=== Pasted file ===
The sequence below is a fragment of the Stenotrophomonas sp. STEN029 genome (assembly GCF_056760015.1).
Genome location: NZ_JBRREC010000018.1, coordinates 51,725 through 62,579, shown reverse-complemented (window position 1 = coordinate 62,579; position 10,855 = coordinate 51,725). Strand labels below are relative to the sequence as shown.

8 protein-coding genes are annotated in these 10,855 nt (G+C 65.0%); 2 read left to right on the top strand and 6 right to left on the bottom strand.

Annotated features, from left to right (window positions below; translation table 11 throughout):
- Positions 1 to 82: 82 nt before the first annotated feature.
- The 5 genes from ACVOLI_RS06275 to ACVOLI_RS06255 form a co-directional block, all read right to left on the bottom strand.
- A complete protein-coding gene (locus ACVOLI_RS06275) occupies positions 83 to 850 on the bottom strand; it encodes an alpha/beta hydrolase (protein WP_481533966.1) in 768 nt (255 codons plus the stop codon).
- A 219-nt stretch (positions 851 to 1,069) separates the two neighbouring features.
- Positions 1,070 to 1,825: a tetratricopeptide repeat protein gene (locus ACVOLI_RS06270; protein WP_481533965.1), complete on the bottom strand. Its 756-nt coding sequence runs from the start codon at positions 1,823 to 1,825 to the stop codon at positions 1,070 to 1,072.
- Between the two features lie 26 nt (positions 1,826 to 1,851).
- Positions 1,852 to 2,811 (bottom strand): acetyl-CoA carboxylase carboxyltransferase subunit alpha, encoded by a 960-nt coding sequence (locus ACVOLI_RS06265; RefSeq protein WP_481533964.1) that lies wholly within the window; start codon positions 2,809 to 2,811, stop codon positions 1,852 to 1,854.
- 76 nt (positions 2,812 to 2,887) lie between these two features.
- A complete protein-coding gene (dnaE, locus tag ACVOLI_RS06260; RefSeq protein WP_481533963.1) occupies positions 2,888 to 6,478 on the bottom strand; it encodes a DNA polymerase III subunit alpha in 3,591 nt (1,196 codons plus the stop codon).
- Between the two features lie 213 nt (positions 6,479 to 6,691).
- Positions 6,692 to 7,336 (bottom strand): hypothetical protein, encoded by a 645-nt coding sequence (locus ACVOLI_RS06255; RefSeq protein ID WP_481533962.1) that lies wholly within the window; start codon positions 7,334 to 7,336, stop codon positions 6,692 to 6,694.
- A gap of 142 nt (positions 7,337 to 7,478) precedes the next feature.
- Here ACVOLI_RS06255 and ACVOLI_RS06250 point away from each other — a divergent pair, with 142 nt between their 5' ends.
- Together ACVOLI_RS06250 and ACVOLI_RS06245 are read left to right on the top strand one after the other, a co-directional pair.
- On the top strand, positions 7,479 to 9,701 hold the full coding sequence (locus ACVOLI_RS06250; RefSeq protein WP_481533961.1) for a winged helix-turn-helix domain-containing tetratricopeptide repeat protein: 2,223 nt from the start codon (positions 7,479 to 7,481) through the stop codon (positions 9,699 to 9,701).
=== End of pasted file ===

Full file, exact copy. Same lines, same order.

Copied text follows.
The sequence below is a fragment of the Stenotrophomonas sp. STEN029 genome (assembly GCF_056760015.1).
Genome location: NZ_JBRREC010000018.1, coordinates 51,725 through 62,579, shown reverse-complemented (window position 1 = coordinate 62,579; position 10,855 = coordinate 51,725). Strand labels below are relative to the sequence as shown.

8 protein-coding genes are annotated in these 10,855 nt (G+C 65.0%); 2 read left to right on the top strand and 6 right to left on the bottom strand.

Annotated features, from left to right (window positions below; translation table 11 throughout):
- Positions 1 to 82: 82 nt before the first annotated feature.
- The 5 genes from ACVOLI_RS06275 to ACVOLI_RS06255 form a co-directional block, all read right to left on the bottom strand.
- A complete protein-coding gene (locus ACVOLI_RS06275) occupies positions 83 to 850 on the bottom strand; it encodes an alpha/beta hydrolase (protein WP_481533966.1) in 768 nt (255 codons plus the stop codon).
- A 219-nt stretch (positions 851 to 1,069) separates the two neighbouring features.
- Positions 1,070 to 1,825: a tetratricopeptide repeat protein gene (locus ACVOLI_RS06270; protein WP_481533965.1), complete on the bottom strand. Its 756-nt coding sequence runs from the start codon at positions 1,823 to 1,825 to the stop codon at positions 1,070 to 1,072.
- Between the two features lie 26 nt (positions 1,826 to 1,851).
- Positions 1,852 to 2,811 (bottom strand): acetyl-CoA carboxylase carboxyltransferase subunit alpha, encoded by a 960-nt coding sequence (locus ACVOLI_RS06265; RefSeq protein WP_481533964.1) that lies wholly within the window; start codon positions 2,809 to 2,811, stop codon positions 1,852 to 1,854.
- 76 nt (positions 2,812 to 2,887) lie between these two features.
- A complete protein-coding gene (dnaE, locus tag ACVOLI_RS06260; RefSeq protein WP_481533963.1) occupies positions 2,888 to 6,478 on the bottom strand; it encodes a DNA polymerase III subunit alpha in 3,591 nt (1,196 codons plus the stop codon).
- Between the two features lie 213 nt (positions 6,479 to 6,691).
- Positions 6,692 to 7,336 (bottom strand): hypothetical protein, encoded by a 645-nt coding sequence (locus ACVOLI_RS06255; RefSeq protein ID WP_481533962.1) that lies wholly within the window; start codon positions 7,334 to 7,336, stop codon positions 6,692 to 6,694.
- A gap of 142 nt (positions 7,337 to 7,478) precedes the next feature.
- Here ACVOLI_RS06255 and ACVOLI_RS06250 point away from each other — a divergent pair, with 142 nt between their 5' ends.
- Together ACVOLI_RS06250 and ACVOLI_RS06245 are read left to right on the top strand one after the other, a co-directional pair.
- On the top strand, positions 7,479 to 9,701 hold the full coding sequence (locus ACVOLI_RS06250; RefSeq protein WP_481533961.1) for a winged helix-turn-helix domain-containing tetratricopeptide repeat protein: 2,223 nt from the start codon (positions 7,479 to 7,481) through the stop codon (positions 9,699 to 9,701).